Do or Die Diary 1982
From her days as a drawing card in the Velvet Underground to her haunting solo works such as The Marble Index, Nico occupied a rather singular place in rock and roll. Grafted onto VU by Andy Warhol in an attempt to stir media interest, she sang on the bands first album, enthusing “Femme Fatale” and “All Tomorrow’s Parties” with a smoky mystery that seemed to both fit the songs while not fitting the band. She then began a 20 year solo career with Chelsea Girl, which was for the most part a Velvets album, featuring Lou Reed, John Cale, and Sterling Morrison, among others. Following that was her masterwork The Marble Index, a harrowing, dark collection of songs crafted by Nico and Cale. By the time she died in 1988, her life had become one mystery atop another. Was she a singer, or film star (She appeared in dozens of movies, including Fellini’s La Dolce Vita)? Or perhaps a high-priced model, or punk godmother?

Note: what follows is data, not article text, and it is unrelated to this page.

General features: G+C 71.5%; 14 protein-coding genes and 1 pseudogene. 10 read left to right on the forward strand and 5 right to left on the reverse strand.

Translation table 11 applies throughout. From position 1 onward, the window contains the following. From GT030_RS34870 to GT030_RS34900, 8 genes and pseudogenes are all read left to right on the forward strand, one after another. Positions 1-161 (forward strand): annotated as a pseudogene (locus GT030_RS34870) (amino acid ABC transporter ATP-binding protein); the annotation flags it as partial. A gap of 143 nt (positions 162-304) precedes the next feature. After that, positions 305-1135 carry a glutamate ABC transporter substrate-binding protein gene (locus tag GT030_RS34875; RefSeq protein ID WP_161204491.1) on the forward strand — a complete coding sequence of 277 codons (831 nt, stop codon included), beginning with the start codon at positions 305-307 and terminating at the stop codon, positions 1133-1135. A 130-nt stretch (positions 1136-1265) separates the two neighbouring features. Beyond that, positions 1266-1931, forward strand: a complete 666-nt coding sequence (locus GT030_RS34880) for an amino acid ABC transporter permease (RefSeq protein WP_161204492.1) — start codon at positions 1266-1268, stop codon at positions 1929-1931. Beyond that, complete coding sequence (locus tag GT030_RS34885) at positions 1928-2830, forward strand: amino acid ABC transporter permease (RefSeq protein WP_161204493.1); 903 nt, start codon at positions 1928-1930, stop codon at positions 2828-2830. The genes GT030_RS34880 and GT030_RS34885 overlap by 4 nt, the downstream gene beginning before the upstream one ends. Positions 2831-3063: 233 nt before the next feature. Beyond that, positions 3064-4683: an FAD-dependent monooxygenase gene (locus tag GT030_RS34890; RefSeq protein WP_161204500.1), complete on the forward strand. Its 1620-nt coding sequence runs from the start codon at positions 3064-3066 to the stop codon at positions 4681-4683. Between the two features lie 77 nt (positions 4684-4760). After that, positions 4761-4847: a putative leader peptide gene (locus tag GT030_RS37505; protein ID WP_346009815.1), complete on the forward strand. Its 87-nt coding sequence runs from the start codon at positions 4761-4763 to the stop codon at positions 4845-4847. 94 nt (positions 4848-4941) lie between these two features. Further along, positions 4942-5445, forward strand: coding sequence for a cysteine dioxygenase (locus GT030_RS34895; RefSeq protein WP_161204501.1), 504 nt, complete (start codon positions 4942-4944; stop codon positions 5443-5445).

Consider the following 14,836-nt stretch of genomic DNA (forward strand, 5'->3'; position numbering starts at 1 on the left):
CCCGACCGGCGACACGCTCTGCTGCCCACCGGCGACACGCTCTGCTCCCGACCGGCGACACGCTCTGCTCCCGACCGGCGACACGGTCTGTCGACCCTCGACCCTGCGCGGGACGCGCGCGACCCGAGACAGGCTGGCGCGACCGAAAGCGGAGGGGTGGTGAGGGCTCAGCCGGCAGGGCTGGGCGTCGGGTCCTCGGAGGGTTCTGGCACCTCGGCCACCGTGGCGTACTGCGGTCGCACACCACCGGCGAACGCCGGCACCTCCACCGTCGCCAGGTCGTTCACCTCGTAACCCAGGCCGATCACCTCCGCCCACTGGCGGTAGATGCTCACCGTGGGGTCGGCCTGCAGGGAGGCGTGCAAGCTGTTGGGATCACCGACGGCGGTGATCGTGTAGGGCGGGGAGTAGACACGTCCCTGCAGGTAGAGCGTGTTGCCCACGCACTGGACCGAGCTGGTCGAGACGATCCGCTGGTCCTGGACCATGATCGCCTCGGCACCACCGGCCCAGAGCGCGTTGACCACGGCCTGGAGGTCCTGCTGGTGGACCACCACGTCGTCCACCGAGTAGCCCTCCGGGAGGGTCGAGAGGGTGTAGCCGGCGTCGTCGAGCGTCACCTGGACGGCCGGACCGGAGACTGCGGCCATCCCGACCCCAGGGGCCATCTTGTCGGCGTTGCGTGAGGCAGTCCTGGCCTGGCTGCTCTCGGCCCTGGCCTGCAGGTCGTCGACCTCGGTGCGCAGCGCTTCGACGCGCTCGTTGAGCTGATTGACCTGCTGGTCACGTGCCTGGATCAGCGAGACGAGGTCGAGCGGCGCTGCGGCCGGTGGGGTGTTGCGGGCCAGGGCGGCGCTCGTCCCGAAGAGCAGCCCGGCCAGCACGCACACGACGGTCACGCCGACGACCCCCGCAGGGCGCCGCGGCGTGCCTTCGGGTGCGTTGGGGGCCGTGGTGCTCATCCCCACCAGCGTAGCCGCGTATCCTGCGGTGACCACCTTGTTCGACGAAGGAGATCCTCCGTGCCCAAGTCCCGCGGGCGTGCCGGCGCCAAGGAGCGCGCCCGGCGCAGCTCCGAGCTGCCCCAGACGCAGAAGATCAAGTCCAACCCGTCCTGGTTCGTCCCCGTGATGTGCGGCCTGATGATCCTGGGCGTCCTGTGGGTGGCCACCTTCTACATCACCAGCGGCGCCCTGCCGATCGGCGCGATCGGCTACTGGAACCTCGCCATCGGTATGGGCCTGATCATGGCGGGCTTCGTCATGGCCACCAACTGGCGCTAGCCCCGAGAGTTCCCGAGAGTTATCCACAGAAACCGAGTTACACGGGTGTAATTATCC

However you see her, you cannot deny her strange allure — a dark beauty seemingly mired in torment, with song titles such as “Janitor of Lunacy” and “No One is There” giving a glimpse of the icon. Unfortunately, this reissue of a 1982 release won’t clear the air a bit. Sounding as if recorded on a Walkman, Nico and band plod through a mixture of original material and covers — all the Lou Reed stuff, Bowie’s “Heroes,” and “The End” by the Doors, delivered in a strange faux-disco sort of doom goth backing by a band that couldn’t have been familiar with her work. Nico sounds tired, but that sort of adds to the quality of her voice, which while not a pretty thing, was commanding. While perhaps interesting as a historical document, fans should instead invest in her early solo work and leave this bit of aural car-crash rubbernecking alone.
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